To make history come alive by collecting, preserving, and sharing the stories and artifacts of our region's past.
Our Board of Trustees, Staff and Volunteers
The Southern Oregon Historical Society is nonprofit 501c3 organization governed by its elected Board of Trustees, who act in accordance with SOHS bylaws and standard museum practices. The SOHS Board is supported by very limited part-time staff and hundreds of dedicated volunteers. Together, they keep the Library open, keep Hanley Farm running, and assist with programs, funding and outreach.
SOHS built its collection, maintained its buildings and provided programs with support from the tax levy citizens passed in 1949 to fund historical societies throughout Jackson County. Since July 2007, when historical levy taxes were absorbed into the County General Fund, SOHS and other groups endeavoring to preserve, protect and share our heritage have depended strictly on private funding. At this time, the City of Jacksonville maintains the old courthouse and owns the Beekman Bank and home. Jacksonville History, Inc. provides tours and events. Jackson County owns the U.S. Hotel.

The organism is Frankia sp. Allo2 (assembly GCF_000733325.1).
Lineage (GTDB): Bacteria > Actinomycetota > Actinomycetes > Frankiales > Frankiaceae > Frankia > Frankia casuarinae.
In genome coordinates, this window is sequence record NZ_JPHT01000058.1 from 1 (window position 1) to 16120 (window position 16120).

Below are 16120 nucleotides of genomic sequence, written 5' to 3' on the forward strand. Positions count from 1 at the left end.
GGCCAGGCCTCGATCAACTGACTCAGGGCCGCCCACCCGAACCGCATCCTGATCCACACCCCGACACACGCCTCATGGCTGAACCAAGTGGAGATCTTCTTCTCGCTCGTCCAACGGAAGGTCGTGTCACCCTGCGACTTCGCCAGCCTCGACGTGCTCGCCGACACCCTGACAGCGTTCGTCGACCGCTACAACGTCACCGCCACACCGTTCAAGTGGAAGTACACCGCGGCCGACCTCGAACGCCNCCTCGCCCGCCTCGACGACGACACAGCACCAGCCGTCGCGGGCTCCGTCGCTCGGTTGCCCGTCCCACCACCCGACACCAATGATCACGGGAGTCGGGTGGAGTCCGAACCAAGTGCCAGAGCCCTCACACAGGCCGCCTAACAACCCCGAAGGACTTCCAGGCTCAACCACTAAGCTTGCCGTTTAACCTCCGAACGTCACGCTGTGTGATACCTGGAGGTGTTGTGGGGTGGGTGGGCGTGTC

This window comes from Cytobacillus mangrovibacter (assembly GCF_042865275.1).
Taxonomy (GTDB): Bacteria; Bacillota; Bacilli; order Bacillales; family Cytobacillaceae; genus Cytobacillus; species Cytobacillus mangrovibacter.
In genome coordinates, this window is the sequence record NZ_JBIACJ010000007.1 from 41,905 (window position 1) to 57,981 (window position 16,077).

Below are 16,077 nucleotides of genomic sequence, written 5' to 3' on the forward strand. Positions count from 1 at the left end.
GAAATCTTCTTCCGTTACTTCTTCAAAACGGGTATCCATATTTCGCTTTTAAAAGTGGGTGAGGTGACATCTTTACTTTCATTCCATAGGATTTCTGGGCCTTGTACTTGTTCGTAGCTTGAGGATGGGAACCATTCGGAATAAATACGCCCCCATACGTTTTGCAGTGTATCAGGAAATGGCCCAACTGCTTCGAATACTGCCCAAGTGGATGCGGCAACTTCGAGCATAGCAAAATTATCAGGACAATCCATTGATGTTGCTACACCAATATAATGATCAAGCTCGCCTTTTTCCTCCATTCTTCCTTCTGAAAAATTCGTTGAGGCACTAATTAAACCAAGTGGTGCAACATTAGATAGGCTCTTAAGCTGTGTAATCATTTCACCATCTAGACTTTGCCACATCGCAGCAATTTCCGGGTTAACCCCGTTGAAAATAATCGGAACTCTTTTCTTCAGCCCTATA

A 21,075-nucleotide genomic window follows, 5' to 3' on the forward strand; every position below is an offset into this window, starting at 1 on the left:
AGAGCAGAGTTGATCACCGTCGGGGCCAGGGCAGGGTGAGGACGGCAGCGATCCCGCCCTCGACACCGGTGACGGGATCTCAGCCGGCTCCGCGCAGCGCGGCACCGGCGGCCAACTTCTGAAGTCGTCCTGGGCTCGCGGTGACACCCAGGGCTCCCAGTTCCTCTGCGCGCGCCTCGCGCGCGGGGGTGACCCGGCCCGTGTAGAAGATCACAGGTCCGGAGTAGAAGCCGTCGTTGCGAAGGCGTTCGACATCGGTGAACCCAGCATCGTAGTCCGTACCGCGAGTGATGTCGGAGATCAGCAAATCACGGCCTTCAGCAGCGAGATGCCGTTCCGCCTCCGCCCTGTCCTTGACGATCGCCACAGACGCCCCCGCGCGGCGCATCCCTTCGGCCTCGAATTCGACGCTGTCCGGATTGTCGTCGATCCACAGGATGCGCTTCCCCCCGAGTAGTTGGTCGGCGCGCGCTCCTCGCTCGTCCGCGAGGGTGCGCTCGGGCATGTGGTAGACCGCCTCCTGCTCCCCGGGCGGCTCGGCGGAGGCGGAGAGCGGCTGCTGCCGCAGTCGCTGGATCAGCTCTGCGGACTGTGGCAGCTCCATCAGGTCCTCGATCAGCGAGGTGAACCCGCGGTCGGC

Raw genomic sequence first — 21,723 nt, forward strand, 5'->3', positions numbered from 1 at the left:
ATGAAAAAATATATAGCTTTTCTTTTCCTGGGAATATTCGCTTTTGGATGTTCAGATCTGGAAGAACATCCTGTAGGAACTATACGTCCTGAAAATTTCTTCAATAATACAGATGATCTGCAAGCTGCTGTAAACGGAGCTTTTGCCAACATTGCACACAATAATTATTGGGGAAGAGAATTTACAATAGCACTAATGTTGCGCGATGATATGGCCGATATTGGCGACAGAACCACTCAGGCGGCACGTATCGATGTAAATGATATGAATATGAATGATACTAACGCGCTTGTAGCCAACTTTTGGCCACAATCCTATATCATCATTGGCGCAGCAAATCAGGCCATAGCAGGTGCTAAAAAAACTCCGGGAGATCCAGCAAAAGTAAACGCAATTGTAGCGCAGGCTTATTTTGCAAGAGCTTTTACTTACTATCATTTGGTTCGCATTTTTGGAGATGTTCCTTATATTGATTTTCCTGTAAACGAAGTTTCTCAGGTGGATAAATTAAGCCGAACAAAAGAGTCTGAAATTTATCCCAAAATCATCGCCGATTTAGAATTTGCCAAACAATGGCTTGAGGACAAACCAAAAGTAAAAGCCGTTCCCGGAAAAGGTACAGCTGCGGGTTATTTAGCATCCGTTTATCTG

The SOHS collection represents the pride and the pain of people who have lived in the Rogue Valley. We have baskets and tools from the earliest inhabitants. We have letters and journals from the first families who arrived in wagons and on foot. We have the tools they used to dig their gardens,and the clothing they wore when they did it. We have treasures that range from the tiniest of fleas to the fanciest of fire trucks. Although we currently cannot support museum space to display the collection, our online catalog provides images and information about many of our artifacts.
Southern Oregon Historical Society is proud to own many of paintings and sketches by Regina Dorland Robinson, including this one (1978.20.31). Our book about her is available, too.
In 1982, Mary Hanley bequeathed the Hanley Farm to SOHS. This 37-acre Century Farm, listed on the National Registry for Historic Places, provides a glimpse into agricultural life from pioneer days to the mid-20th century, in a tranquil and scenic setting.
Since its inception, the Southern Oregon Historical Society has collected, preserved and shared photographs and documents that reflect the lives of Rogue Valley residents. The Archives include many pioneer stories, but also those of later settlers, and of people born and raised in the Valley.